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Ed McKeon's Favorite Albums
Of the Last Twenty Years

  Sure, making a list is something of a gimmick, but given the opportunity, most of will dig in and start listing at the slightest suggestion. So it as, after twenty years of "folk" music broadcasting that I cast my memory back and have culled my favorite albums from the last two decades. I started with a list of about 200. I've listened to a lot of music in the last 20 years - and I've heard a lot of great albums. But these, listed here, are the ones I would request be played on the elevator to the afterlife.
  There is no assigned order. No number one album. No statistical evidence that one has been played more than another. I love these albums for a lot of reasons that will continue to share with you over the next couple of months.

Rory McLeod - Footsteps and Heartbeats (Cooking Vinyl)
Rory McLeod is a wandering minstrel of enormous talent. He's literally traveled the world from his home in England, and filtered all his influences into songs and stories that are as rich in detail, as they are memorable in melody. "Footsteps and Heartbeats" was released in 1989. It is a mélange of blues, West African rhythms, mariachi, and English folk and dance hall styles. McLeod's history as a "one-man band" leaks through in his pyrotechnic guitar and harp stylings. And whether he's describing love "I want to kiss till I forget who I am," or political injustice "Between the big thief and the little thief, it's the big thief rules the land, with one hand, he puts a penny in the pot for the poor, and with the other another and a hundred more," he writes with the voice of the common man and woman in his head. Rory lives with his wife Aimee Leonard (formerly bodhran player for Anam) and his son Solly in Scotland. "Footsteps and Heartbeats" along with all of Rory's great albums are available at his website (rorymcleod.com), where you can learn much more about the man and his music. And while we had him visit for a concert several years back, it's been too long since he's visited.

Randy Newman - Land of Dreams (Reprise)
In my mind, Randy Newman ranks in the pantheon of great American songwriters. He absorbed all that came before him in song artistry, and to it, added the sensibilities of one who group up in the era of rock and roll. What results is a man who can write a song as sublimely beautiful as "Marie" or one as absurd as "Davy the Fat Boy" (neither of which is on this particular album). Newman was born into a musical family. Uncles Emil, Lionel and Alfred were recognized film composers, as are his cousins Thomas and David. While Randy began his career as a pop songwriter (one of his first recorded songs was covered by Connecticut's Gene Pitney), but might be best known for his film scores (The Natural, Ragtime, Toy Story and Monster's Inc - for which he won an Oscar). He also received a lot of notoriety for his hit single, "Short People." "Land of Dreams," by his own admittance, is Newman's first intentionally autobiographical album. It combines mixed-up recollections of his childhood visits to his mother's home in New Orleans, and a song about his first day of school ("Four Eyes"). It ranges from the political "Roll With the Punches" which uses his trademark technique of an unreliable narrator (or dramatic monologue - if you're a reader of Robert Browning), to the parody rap of "Masterman and Baby J" (which I think may also be a parody of Christianity!) "Land of Dreams" is not my favorite Randy Newman album (that would be "Sail Away" or "Good Old Boys") but it is my favorite Randy Newman album of the past twenty years. You can read about Randy at randynewman.com, and this record is still available from the original label.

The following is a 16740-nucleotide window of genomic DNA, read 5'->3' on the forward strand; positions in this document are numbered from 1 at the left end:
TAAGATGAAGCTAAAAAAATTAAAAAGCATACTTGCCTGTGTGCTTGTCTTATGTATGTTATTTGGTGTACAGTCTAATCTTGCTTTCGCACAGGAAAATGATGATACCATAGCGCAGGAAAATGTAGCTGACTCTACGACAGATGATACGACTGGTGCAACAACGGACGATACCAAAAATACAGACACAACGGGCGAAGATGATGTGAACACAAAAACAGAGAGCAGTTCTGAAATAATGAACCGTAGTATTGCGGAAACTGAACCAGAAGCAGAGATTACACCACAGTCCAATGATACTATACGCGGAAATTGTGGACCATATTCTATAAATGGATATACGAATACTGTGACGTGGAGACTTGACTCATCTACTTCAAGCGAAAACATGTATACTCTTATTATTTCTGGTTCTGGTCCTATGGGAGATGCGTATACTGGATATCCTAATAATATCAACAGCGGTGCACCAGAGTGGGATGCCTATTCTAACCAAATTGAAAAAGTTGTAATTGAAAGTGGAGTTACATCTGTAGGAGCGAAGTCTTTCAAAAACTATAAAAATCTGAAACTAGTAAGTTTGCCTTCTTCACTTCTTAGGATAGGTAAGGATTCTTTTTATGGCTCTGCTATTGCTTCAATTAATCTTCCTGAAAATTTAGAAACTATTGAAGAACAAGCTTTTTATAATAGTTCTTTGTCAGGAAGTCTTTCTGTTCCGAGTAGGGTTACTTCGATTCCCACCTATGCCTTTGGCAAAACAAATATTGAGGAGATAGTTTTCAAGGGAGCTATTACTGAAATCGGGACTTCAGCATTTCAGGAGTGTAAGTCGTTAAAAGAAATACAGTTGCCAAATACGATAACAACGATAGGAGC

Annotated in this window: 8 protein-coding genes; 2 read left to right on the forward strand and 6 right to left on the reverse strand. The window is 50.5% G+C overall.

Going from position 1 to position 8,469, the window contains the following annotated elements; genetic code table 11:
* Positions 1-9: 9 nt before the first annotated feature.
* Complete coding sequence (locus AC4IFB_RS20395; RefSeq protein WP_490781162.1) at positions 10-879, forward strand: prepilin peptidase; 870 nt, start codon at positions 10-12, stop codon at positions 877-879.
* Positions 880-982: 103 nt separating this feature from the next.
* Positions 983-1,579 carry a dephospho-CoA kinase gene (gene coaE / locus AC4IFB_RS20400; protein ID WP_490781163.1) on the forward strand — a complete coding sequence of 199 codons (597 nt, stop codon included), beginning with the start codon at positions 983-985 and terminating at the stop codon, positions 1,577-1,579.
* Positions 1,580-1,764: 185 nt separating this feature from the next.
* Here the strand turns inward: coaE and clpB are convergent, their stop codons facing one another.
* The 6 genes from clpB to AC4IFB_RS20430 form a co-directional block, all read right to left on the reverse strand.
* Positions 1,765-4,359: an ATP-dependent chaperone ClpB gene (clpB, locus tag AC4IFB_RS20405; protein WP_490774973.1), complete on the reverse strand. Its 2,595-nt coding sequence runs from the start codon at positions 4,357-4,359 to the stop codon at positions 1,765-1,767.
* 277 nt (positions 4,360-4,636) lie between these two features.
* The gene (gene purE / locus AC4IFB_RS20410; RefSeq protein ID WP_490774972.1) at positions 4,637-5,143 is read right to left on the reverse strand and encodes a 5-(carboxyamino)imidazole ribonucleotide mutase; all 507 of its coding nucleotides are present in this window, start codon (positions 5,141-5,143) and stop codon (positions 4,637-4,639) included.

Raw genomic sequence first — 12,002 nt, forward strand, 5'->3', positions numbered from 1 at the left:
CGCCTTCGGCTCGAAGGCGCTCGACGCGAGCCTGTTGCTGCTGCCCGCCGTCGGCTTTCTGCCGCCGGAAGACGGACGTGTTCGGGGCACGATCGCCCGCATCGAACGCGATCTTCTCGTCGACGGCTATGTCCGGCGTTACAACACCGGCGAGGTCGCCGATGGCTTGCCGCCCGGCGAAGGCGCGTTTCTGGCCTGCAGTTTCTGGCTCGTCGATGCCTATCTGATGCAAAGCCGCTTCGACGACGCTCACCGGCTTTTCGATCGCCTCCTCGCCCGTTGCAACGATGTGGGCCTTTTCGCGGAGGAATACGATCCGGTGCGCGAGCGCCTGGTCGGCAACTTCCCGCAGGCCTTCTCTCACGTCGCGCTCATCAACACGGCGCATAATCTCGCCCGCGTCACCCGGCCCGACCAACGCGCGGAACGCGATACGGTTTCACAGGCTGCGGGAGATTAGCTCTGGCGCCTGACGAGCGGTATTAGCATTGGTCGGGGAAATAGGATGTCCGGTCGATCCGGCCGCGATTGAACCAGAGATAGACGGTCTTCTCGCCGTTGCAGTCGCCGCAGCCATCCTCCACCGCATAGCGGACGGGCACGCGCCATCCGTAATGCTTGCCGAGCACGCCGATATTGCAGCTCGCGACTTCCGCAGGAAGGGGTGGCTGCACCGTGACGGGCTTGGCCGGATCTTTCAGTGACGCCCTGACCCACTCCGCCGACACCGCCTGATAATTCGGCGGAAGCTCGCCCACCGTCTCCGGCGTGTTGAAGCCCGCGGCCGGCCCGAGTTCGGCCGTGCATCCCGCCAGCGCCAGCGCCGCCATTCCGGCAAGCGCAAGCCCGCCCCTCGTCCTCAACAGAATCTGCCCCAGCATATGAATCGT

Cindy Lee Berryhill - Whose Gonna Save the World?
I remember first hearing Cindy's song, "Damn I Wish I Was a Man" on a wild Los Angeles compilation called "Radio Tokyo Tapes, Volume 3" (which also featured great cuts from The Balancing Act, The Knitters, Henry Rollins and the Minutemen). So when Rhino Records first began releasing original material, and not just the re-releases and compilations they are so famous for, I was pleased that Cindy Lee Berryhill was amongst the first artists to have a collection produced. "Whose Gonna Save the World" was an eye-opener, at the time it was released in 1987, and returning to it now, it's evident that what was revolutionary then, has aged well. Though she's a child of California, who grew up listening to Buck and Merle, Cindy was living in New York City at the time of the album's release and was one of the founders of the anti-folk movement. I was never quite sure what they were rebelling against, since folk music has always been an underdog (though I know Cindy and the group never liked the folk-kitsch of the Washington Squares, and it was a time that the major labels were courting the likes of Suzanne Vega, Shawn Colvin and Tracy Chapman), but it's clear that they were melding punk and folk aesthetics, and the result was edgy, wonderful acoustic music, not unlike the kind Woody Guthrie might have made if he were alive in NYC in 1987. The title cut is an autobiographical worry about inheriting the fate of the globe. And "Whatever Works" seems to be a whimsical treatise on the anti-folk movement itself. And while "This Administration" was written in scorn for the Reagan crowd, it could be sung, almost verbatim about Mr. Danger himself, George Bush, and his cronies. Cindy released a few other wonderful albums (Naked Movie Star, Straight Out of Marysville, Garage Orchestra), and now lives in a suburb of San Diego with her husband and son. She teaches guitar, plays out occasionally, and has recorded a new album with her band The Wigbillies, that she's shopping around. You can find a bit about Cindy at her website (cindyleeberryhill.com), where you can hear her new single "When Did Jesus Become a Republican?" but you won't find "Whose Gonna Save the World?" there. Shamefully, it's no longer part of the Rhino catalogue, but Rhino did release a CD version for a short time, and your best to find it is a used music site on the web.

Dick Gaughan - A Different Kind of Love Song (Appleseed)